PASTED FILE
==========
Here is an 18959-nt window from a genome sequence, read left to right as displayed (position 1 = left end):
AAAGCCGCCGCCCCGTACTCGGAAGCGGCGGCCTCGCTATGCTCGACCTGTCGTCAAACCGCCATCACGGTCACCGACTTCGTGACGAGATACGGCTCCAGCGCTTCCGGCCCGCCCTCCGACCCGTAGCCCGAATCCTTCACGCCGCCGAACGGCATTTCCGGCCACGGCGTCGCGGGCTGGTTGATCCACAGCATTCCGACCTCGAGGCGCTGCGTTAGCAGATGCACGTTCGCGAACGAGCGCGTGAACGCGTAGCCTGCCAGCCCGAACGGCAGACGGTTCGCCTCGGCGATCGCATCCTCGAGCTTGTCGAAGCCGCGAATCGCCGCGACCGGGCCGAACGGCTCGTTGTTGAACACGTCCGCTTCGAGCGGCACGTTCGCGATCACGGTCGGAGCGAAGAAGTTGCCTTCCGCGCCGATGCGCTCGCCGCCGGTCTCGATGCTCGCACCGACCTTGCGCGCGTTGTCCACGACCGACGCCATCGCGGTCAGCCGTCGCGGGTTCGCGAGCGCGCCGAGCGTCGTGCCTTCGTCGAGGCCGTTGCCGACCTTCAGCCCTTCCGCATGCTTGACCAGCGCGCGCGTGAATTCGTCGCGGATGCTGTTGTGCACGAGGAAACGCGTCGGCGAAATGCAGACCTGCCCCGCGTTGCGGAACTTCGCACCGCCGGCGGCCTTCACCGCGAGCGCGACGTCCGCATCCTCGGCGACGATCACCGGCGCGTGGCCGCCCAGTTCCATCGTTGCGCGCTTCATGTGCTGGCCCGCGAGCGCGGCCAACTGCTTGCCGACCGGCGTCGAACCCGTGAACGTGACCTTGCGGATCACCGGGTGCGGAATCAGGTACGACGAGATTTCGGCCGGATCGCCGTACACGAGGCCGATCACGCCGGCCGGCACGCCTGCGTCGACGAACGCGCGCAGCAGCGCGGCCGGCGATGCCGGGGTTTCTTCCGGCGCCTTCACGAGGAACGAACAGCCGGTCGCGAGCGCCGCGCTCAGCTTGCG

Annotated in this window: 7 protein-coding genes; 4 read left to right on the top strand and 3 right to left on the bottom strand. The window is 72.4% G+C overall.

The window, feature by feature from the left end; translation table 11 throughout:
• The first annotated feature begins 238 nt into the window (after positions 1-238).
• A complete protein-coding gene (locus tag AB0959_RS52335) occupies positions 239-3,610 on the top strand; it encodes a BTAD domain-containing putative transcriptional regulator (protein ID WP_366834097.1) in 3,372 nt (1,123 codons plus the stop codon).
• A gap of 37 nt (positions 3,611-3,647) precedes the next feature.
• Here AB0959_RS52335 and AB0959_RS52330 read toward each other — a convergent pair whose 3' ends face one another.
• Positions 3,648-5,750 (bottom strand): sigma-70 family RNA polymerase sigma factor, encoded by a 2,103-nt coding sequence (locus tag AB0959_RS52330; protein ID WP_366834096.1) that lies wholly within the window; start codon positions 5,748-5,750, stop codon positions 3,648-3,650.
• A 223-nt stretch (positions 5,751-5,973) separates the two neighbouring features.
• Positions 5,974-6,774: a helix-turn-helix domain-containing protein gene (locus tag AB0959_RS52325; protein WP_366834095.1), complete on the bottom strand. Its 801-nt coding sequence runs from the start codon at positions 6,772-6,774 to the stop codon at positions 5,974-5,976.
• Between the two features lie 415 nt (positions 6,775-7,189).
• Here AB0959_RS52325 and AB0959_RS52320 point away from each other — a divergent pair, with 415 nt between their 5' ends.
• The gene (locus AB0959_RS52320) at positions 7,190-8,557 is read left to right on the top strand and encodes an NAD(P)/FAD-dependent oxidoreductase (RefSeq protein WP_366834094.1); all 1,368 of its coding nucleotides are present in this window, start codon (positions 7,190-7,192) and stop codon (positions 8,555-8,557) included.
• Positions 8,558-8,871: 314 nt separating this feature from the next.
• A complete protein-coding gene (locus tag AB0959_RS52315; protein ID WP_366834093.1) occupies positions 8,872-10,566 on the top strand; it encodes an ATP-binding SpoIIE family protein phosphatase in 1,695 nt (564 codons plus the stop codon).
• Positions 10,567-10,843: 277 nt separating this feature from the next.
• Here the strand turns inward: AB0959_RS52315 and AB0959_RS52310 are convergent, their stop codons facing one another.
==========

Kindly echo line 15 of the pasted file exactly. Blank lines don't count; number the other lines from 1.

• Positions 8,558-8,871: 314 nt separating this feature from the next.